3 Count: Pot and Kettle

3 Count: Pot and Kettle Image

Have any suggestions for the 3 Count? Let me know via Twitter @plagiarismtoday.

1: ABC iView Caught In Copyright Crossfire

First off today, Charis Palmer and Bruce Arnold of Gizmodo Australia reports that, ABC, an Australian TV network, has shuttered a mobile phone application that made it possible to download and view their shows offline. The app, which was written for Android devices, recorded shows off of ABC’s “iView” service for later playback and had been available for years. However, the network sent a cease and desist letter to the developer, forcing him to remove the application despite protests that it worked “like a VCR”. The move comes a remote recording service run by the cell network Optus lost in court to local sports leagues, which claimed it was copyright infringing, prompting a review of the law.

2: Pirate Party Member Insists on Copyright for Book

Next up today, Spiegel Online is reporting that Julian Schramm, a board member of the German Pirate Party, has stirred up controversy by, through her publisher, strictly enforcing the copyright in her new book. Schramm’s book, entitled “Click Me” was published by a subsidiary of Random House and Schramm signed over her copyrights in the book. Her publisher has been filing takedown notices against illegal copies of the book posted online, raising the ire of her colleagues, as her party supports legalizing non-commercial file sharing. In the book, which Schramm reportedly received a €100,000 ($131,000) advance, she refers to large content creators, including publishers, as the “content mafia”.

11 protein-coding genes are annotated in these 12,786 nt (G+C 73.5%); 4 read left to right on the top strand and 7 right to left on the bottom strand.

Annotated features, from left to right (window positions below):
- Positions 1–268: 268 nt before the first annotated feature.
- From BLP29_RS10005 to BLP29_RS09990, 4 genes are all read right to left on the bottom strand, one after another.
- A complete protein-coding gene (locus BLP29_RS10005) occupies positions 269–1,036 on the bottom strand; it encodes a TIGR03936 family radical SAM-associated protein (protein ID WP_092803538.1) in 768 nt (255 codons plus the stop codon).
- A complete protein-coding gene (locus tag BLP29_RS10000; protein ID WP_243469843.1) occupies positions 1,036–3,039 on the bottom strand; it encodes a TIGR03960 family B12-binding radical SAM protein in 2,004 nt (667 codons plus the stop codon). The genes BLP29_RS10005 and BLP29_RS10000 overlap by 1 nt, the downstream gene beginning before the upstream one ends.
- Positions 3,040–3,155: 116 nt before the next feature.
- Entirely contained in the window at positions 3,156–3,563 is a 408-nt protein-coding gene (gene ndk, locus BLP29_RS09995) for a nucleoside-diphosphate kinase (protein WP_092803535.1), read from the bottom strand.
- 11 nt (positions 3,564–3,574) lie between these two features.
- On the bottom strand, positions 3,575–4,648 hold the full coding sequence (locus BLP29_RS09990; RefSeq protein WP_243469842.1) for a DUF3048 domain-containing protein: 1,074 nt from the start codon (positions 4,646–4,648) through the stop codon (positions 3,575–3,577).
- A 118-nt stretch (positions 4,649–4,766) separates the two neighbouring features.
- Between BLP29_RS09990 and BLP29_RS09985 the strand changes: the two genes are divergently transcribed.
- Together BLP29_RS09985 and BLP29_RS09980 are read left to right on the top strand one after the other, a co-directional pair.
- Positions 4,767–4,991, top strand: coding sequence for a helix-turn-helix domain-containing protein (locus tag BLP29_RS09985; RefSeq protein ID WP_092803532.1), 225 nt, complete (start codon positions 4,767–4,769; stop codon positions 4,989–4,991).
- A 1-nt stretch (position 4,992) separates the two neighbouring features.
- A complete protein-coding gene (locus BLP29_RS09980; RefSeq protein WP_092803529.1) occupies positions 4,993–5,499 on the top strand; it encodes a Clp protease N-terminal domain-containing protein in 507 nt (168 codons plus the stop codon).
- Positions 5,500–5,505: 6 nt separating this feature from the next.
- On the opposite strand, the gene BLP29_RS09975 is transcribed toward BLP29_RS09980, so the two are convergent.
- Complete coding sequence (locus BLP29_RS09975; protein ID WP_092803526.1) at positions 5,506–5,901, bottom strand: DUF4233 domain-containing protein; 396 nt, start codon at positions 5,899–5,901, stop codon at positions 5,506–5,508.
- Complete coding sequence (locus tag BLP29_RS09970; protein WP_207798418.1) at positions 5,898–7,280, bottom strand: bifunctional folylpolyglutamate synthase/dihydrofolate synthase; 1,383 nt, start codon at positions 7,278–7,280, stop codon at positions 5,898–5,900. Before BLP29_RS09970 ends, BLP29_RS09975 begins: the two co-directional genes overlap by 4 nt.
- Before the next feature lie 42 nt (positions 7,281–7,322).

3: This $180 Art Textbook is Devoid of Pictures Thanks to Absurd Copyright Standards

Finally today, Tecca at Yahoo Tech writes that students at the University of Toronto are upset that many of them spent $180 on an art textbook that contains no images and many blank pages. The reason is because the school was unable to obtain the rights to print many of the images needed in the book, regardless of the fact that the book only covers art up to 1800, meaning that all of the works are well into the public domain. Instead of printing the images in the book, which is a required purchase for the course, the school is offering an online resource to view the images. Students and parents alike, however, are still upset by the book and question the school’s decision to print and sell it.

Suggestions

That’s it for the three count today. We will be back tomorrow with three more copyright links. If you have a link that you want to suggest a link for the column or have any proposals to make it better. Feel free to leave a comment or send me an email. I hope to hear from you.

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Tune in every Wednesday evening at 5 PM ET for the live recording of the Copyright 2.0 Show or wait and get the edited version Friday right here on Plagiarism Today.

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